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12 Best Movies Like Black Panther 2 That Superhero Fans Will Adore

When "Black Panther" was released in 2018, fans of the character, particularly Black fans, were super excited to see one of their favorite superheroes get his own solo film. It was only natural that, as part of the next phase of Marvel movies, "Black Panther" would get a sequel. But those dreams were stalled when the film's star, Chadwick Boseman, tragically and unexpectedly died from cancer in 2020 at the young age of 43. The idea of a "Black Panther" sequel seemed lost, but director Ryan Coogler and the original film's stars moved forward.

Through their grief, the team came together as a family to create "Black Panther: Wakanda Forever," which finds its lead characters in mourning after the off-screen death of their king, T'Challa of Wakanda. The movie explores the depths of grieving and how essential it is to mourn while also evoking familial duty, and pride in one's country, as well as the generational trauma that reverberates throughout colonized Africa. Yet even through these severe topics, "Black Panther: Wakanda Forever" also allows its female characters to shine. As T'Challa's sister Shuri (Letitia Wright) and mother Queen Ramonda (Angela Bassett) mourn their loss, they are also taking a great place of power, with the help of Nakia (Lupita Nyong'o), Okoye (Danai Gurira) and Aneka and Ayo, members of the Dora Milaje. Dominique Thorne also joins the cast as MIT student Riri Williams who will later become Ironheart. 

If you really enjoyed "Black Panther: Wakanda Forever" and want to see more movies like it, here's our list that superhero fans might love.

Captain America Civil War

These first two are kind of a given. The character of Black Panther was first introduced in the Marvel Cinematic Universe in 2016's "Captain America: Civil War." After the events of "The Avengers: Age of Ultron" leveled the entire country of Sokovia and revealed the unlimited power behind Tony Stark's technology, the UN decided to put the Sokovia Accords in place. Essentially, the Accords would put more regulation on the Avengers and superheroes in general so that more adverse events don't result. Stark is all for this, feeling guilt about what happened in Sokovia and that his tech keeps getting used for evil. Steve Rogers, on the other hand, believes that government interference would only lead to problems. Steve also doesn't want to turn his brainwashed friend, Bucky Barnes, over to the authorities.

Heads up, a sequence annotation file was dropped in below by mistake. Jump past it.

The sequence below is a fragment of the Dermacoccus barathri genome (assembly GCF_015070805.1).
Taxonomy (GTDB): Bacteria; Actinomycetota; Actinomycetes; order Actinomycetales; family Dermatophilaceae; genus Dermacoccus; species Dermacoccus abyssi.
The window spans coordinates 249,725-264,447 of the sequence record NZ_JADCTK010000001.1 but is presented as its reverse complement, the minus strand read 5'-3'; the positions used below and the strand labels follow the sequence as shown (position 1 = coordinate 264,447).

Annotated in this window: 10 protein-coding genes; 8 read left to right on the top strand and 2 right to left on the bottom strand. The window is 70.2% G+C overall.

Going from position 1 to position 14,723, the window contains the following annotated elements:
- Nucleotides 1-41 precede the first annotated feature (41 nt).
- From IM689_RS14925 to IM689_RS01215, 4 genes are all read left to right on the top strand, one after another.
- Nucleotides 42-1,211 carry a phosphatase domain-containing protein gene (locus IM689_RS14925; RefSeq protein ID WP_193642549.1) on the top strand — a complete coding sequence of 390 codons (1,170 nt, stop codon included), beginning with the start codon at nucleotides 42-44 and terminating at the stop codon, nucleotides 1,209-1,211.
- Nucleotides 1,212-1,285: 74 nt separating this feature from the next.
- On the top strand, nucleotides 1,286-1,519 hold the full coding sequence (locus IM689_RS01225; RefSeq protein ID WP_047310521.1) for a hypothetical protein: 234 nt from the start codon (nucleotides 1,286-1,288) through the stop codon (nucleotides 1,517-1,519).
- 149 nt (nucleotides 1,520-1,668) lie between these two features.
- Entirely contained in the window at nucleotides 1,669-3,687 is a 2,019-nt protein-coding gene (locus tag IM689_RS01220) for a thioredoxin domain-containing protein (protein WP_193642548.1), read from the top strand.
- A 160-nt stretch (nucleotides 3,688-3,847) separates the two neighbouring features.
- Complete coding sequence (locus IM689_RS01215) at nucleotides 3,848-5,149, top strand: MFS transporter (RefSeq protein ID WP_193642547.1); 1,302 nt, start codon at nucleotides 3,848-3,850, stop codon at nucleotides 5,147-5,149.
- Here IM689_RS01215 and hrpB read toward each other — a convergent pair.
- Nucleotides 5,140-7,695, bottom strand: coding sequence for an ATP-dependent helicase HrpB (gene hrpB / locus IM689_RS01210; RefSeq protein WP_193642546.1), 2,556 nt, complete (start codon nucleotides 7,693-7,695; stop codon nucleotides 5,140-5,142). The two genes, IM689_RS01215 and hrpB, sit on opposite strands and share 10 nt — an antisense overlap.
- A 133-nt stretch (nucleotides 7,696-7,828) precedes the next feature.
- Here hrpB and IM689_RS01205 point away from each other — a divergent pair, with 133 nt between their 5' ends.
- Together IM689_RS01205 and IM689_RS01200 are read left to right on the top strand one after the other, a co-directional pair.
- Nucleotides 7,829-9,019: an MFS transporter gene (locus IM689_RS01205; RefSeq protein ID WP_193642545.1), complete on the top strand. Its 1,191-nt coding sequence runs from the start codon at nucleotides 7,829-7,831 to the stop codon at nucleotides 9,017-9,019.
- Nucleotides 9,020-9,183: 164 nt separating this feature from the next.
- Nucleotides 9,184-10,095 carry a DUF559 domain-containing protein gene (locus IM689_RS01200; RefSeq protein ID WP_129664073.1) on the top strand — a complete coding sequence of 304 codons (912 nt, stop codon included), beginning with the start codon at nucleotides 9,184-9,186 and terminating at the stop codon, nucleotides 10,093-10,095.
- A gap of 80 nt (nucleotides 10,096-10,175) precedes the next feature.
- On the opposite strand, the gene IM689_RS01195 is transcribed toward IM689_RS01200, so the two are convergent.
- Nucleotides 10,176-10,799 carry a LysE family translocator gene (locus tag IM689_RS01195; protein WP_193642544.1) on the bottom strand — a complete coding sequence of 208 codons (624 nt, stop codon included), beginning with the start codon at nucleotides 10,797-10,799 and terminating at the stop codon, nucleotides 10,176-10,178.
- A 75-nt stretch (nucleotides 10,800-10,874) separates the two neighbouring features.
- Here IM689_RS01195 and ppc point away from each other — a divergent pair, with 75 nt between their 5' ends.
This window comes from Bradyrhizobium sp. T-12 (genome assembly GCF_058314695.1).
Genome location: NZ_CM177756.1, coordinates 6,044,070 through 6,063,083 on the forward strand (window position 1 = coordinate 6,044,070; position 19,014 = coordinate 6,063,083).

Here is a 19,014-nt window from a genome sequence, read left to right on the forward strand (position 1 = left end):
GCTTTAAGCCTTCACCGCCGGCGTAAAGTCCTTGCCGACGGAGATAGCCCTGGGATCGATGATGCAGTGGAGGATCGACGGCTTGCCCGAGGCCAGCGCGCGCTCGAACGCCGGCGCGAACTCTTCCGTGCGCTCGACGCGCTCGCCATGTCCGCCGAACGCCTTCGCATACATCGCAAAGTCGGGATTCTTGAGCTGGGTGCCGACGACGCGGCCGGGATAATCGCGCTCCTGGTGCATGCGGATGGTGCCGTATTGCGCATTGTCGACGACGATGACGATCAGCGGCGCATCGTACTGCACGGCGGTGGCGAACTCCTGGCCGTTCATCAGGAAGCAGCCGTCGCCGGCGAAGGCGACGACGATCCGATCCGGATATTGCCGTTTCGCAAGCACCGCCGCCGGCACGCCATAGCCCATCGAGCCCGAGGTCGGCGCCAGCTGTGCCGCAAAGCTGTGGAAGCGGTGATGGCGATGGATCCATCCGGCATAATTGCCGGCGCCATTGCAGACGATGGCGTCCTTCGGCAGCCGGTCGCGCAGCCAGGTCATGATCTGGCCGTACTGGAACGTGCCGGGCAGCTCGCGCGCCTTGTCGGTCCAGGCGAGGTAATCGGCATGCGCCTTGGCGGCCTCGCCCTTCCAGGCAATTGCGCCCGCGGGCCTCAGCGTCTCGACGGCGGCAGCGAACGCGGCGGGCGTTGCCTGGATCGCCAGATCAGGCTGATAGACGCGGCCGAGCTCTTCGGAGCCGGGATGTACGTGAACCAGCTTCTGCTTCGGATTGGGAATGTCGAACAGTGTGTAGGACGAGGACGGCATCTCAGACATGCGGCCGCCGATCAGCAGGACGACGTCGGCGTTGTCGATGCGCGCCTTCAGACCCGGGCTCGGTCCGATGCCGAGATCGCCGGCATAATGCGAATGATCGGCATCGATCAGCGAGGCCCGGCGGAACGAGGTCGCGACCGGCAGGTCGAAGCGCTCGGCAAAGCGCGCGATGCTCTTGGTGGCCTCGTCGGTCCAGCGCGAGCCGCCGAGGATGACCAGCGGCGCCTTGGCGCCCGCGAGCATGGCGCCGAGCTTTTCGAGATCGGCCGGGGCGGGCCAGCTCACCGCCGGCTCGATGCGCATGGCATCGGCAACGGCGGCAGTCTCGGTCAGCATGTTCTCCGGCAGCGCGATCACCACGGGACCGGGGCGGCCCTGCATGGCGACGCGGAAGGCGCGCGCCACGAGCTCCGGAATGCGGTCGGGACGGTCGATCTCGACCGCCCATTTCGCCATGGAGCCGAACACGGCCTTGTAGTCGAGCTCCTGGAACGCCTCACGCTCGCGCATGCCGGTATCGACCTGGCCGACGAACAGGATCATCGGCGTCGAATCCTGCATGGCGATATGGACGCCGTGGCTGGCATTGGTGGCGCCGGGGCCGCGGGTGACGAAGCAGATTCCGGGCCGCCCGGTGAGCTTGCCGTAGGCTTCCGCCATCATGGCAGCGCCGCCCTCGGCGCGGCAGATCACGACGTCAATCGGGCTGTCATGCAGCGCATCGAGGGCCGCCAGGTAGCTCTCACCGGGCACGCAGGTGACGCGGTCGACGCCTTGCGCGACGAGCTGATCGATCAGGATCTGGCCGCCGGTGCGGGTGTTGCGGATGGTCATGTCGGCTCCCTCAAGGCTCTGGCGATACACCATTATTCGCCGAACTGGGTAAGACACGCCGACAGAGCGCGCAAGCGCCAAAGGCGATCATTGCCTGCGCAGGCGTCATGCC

And that's where T'Challa aka Black Panther comes in. Earlier in the film, a bomb detonation kills Wakandan King T'Chaka. Believing that the bomber is Bucky Barnes, Wakandan Prince T'Challa joins the fight, siding with Iron Man in order to get Captain America to hand Barnes over to avenge the death of his father. It's a quick introduction to the character of Black Panther that definitely leaves audiences wanting more. Which is why the next entry is so key.

Black Panther

Black Panther got his own film in 2018 and it was a major hit worldwide. Chadwick Boseman took the reins and led the team as the new King T'Challa, who was reluctantly taking over as ruler of the technologically advanced African nation of Wakanda after his father's death. The rest of the cast included many of the same faces that you see in "Black Panther: Wakanda Forever," such as Lupita Nyong'o as Nakia, a Wakandan "War Dog" or undercover spy who was also previously in a relationship with T'Challa. Danai Gurira plays Okoye, leader of the Dora Milaje, the all-female special forces and bodyguards to T'Challa. Angela Bassett plays T'Challa's mother, Queen Ramonda, and Letitia Wright plays Shuri, T'Challa's techie sister. Martin Freeman is also in this one as CIA Agent Everett Ross.

As an African country untouched by the atrocities of colonialism, Wakanda thrives in relative peace. But conflict arises when the film's villain, Killmonger, also known as U.S. Navy SEAL Eric Stevens, or N'Jadaka, played by Michael B. Jordan discovers his true identity. Eric's father was a Wakandan undercover agent who was actually selling weapons to African mercenaries and freedom fighters in the U.S. and who planned to reveal Wakanda's true existence to the world. Eric returns to Wakanda and tries to claim the throne, pointing out that Wakanda hides from the world instead of helping it. The criticism leads T'Challa to make a choice that changes Wakanda's course.

Black Widow

Another solo venture in the MCU, 2021's "Black Widow" was years in the making. Scarlett Johansson's character first graced the franchise in "Iron Man 2" and quickly established herself as a member of the Avengers team. But it was a little weird that the character didn't start out with her own origin story much like say The Hulk, Iron Man, Thor, or Captain America — you know, the rest of the Avengers except for Hawkeye. So in 2021, fans finally got their "Black Widow" movie, and it was actually pretty darn good.